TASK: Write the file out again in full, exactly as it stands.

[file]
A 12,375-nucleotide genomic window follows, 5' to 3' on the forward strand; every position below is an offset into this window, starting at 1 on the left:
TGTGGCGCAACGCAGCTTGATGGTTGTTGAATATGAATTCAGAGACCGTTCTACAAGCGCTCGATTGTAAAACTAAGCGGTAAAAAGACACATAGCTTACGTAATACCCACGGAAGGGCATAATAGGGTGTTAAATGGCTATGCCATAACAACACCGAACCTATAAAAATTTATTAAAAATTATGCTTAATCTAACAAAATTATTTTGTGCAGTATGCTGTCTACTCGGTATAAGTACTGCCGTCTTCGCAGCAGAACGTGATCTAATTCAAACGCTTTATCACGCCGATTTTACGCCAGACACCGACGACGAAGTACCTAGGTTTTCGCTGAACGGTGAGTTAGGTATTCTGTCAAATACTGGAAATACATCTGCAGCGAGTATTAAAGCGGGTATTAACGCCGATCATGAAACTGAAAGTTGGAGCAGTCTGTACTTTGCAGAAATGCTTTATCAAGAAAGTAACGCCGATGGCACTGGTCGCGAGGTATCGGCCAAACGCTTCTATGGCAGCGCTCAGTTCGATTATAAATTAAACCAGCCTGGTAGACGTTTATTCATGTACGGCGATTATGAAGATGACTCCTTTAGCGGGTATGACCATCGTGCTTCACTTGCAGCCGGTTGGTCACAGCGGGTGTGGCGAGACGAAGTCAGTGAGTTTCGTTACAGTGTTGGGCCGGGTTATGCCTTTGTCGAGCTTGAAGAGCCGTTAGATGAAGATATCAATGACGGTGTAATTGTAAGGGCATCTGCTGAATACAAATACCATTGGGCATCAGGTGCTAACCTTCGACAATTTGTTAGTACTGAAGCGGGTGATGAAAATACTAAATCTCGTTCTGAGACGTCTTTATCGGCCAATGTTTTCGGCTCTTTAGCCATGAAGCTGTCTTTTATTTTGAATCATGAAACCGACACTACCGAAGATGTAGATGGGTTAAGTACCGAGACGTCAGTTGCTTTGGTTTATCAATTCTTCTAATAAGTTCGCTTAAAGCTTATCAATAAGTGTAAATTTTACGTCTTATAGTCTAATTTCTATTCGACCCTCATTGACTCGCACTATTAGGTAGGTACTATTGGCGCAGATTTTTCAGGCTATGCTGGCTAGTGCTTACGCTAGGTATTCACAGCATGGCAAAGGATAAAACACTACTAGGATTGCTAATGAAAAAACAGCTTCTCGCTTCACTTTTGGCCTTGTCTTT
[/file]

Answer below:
A 12,375-nucleotide genomic window follows, 5' to 3' on the forward strand; every position below is an offset into this window, starting at 1 on the left:
TGTGGCGCAACGCAGCTTGATGGTTGTTGAATATGAATTCAGAGACCGTTCTACAAGCGCTCGATTGTAAAACTAAGCGGTAAAAAGACACATAGCTTACGTAATACCCACGGAAGGGCATAATAGGGTGTTAAATGGCTATGCCATAACAACACCGAACCTATAAAAATTTATTAAAAATTATGCTTAATCTAACAAAATTATTTTGTGCAGTATGCTGTCTACTCGGTATAAGTACTGCCGTCTTCGCAGCAGAACGTGATCTAATTCAAACGCTTTATCACGCCGATTTTACGCCAGACACCGACGACGAAGTACCTAGGTTTTCGCTGAACGGTGAGTTAGGTATTCTGTCAAATACTGGAAATACATCTGCAGCGAGTATTAAAGCGGGTATTAACGCCGATCATGAAACTGAAAGTTGGAGCAGTCTGTACTTTGCAGAAATGCTTTATCAAGAAAGTAACGCCGATGGCACTGGTCGCGAGGTATCGGCCAAACGCTTCTATGGCAGCGCTCAGTTCGATTATAAATTAAACCAGCCTGGTAGACGTTTATTCATGTACGGCGATTATGAAGATGACTCCTTTAGCGGGTATGACCATCGTGCTTCACTTGCAGCCGGTTGGTCACAGCGGGTGTGGCGAGACGAAGTCAGTGAGTTTCGTTACAGTGTTGGGCCGGGTTATGCCTTTGTCGAGCTTGAAGAGCCGTTAGATGAAGATATCAATGACGGTGTAATTGTAAGGGCATCTGCTGAATACAAATACCATTGGGCATCAGGTGCTAACCTTCGACAATTTGTTAGTACTGAAGCGGGTGATGAAAATACTAAATCTCGTTCTGAGACGTCTTTATCGGCCAATGTTTTCGGCTCTTTAGCCATGAAGCTGTCTTTTATTTTGAATCATGAAACCGACACTACCGAAGATGTAGATGGGTTAAGTACCGAGACGTCAGTTGCTTTGGTTTATCAATTCTTCTAATAAGTTCGCTTAAAGCTTATCAATAAGTGTAAATTTTACGTCTTATAGTCTAATTTCTATTCGACCCTCATTGACTCGCACTATTAGGTAGGTACTATTGGCGCAGATTTTTCAGGCTATGCTGGCTAGTGCTTACGCTAGGTATTCACAGCATGGCAAAGGATAAAACACTACTAGGATTGCTAATGAAAAAACAGCTTCTCGCTTCACTTTTGGCCTTGTCTTT